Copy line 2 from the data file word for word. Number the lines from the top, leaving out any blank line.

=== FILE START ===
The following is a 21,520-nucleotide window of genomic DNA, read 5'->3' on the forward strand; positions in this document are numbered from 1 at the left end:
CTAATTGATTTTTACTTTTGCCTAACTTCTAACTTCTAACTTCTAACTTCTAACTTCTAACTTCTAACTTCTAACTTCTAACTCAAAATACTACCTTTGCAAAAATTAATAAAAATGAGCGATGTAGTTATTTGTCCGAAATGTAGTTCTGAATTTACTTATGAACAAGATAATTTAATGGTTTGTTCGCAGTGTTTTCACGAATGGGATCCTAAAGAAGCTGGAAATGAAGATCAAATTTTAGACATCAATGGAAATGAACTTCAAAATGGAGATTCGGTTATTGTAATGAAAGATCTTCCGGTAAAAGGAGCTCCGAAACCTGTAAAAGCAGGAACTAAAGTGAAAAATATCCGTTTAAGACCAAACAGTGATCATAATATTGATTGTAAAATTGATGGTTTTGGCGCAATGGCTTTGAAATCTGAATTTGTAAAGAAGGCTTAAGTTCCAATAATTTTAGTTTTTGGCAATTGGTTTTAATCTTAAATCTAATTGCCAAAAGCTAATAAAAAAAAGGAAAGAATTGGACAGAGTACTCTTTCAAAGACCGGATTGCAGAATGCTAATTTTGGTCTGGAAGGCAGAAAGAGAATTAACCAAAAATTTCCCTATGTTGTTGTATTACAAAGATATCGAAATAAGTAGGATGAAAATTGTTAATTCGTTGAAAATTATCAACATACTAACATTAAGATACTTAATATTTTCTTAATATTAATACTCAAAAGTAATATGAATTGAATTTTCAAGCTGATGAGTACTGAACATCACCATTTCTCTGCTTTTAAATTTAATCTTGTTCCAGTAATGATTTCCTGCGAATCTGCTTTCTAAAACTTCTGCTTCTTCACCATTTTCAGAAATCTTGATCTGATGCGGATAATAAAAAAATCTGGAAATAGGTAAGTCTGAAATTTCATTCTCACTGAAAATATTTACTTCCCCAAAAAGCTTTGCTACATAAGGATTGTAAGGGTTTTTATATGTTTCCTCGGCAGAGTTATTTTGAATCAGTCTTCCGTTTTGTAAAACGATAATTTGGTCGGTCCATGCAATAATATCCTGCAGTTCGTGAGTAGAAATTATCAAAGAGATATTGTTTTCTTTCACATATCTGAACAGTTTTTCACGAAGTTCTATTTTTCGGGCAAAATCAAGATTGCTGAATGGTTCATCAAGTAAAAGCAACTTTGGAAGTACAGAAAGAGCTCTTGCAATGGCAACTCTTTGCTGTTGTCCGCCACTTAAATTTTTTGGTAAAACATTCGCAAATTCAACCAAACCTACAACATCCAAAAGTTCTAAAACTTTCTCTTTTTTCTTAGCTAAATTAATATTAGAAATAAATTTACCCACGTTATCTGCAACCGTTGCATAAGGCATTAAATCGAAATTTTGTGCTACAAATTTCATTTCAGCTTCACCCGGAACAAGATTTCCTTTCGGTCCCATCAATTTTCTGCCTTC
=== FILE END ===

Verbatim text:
CTAATTGATTTTTACTTTTGCCTAACTTCTAACTTCTAACTTCTAACTTCTAACTTCTAACTTCTAACTTCTAACTTCTAACTCAAAATACTACCTTTGCAAAAATTAATAAAAATGAGCGATGTAGTTATTTGTCCGAAATGTAGTTCTGAATTTACTTATGAACAAGATAATTTAATGGTTTGTTCGCAGTGTTTTCACGAATGGGATCCTAAAGAAGCTGGAAATGAAGATCAAATTTTAGACATCAATGGAAATGAACTTCAAAATGGAGATTCGGTTATTGTAATGAAAGATCTTCCGGTAAAAGGAGCTCCGAAACCTGTAAAAGCAGGAACTAAAGTGAAAAATATCCGTTTAAGACCAAACAGTGATCATAATATTGATTGTAAAATTGATGGTTTTGGCGCAATGGCTTTGAAATCTGAATTTGTAAAGAAGGCTTAAGTTCCAATAATTTTAGTTTTTGGCAATTGGTTTTAATCTTAAATCTAATTGCCAAAAGCTAATAAAAAAAAGGAAAGAATTGGACAGAGTACTCTTTCAAAGACCGGATTGCAGAATGCTAATTTTGGTCTGGAAGGCAGAAAGAGAATTAACCAAAAATTTCCCTATGTTGTTGTATTACAAAGATATCGAAATAAGTAGGATGAAAATTGTTAATTCGTTGAAAATTATCAACATACTAACATTAAGATACTTAATATTTTCTTAATATTAATACTCAAAAGTAATATGAATTGAATTTTCAAGCTGATGAGTACTGAACATCACCATTTCTCTGCTTTTAAATTTAATCTTGTTCCAGTAATGATTTCCTGCGAATCTGCTTTCTAAAACTTCTGCTTCTTCACCATTTTCAGAAATCTTGATCTGATGCGGATAATAAAAAAATCTGGAAATAGGTAAGTCTGAAATTTCATTCTCACTGAAAATATTTACTTCCCCAAAAAGCTTTGCTACATAAGGATTGTAAGGGTTTTTATATGTTTCCTCGGCAGAGTTATTTTGAATCAGTCTTCCGTTTTGTAAAACGATAATTTGGTCGGTCCATGCAATAATATCCTGCAGTTCGTGAGTAGAAATTATCAAAGAGATATTGTTTTCTTTCACATATCTGAACAGTTTTTCACGAAGTTCTATTTTTCGGGCAAAATCAAGATTGCTGAATGGTTCATCAAGTAAAAGCAACTTTGGAAGTACAGAAAGAGCTCTTGCAATGGCAACTCTTTGCTGTTGTCCGCCACTTAAATTTTTTGGTAAAACATTCGCAAATTCAACCAAACCTACAACATCCAAAAGTTCTAAAACTTTCTCTTTTTTCTTAGCTAAATTAATATTAGAAATAAATTTACCCACGTTATCTGCAACCGTTGCATAAGGCATTAAATCGAAATTTTGTGCTACAAATTTCATTTCAGCTTCACCCGGAACAAGATTTCCTTTCGGTCCCATCAATTTTCTGCCTTC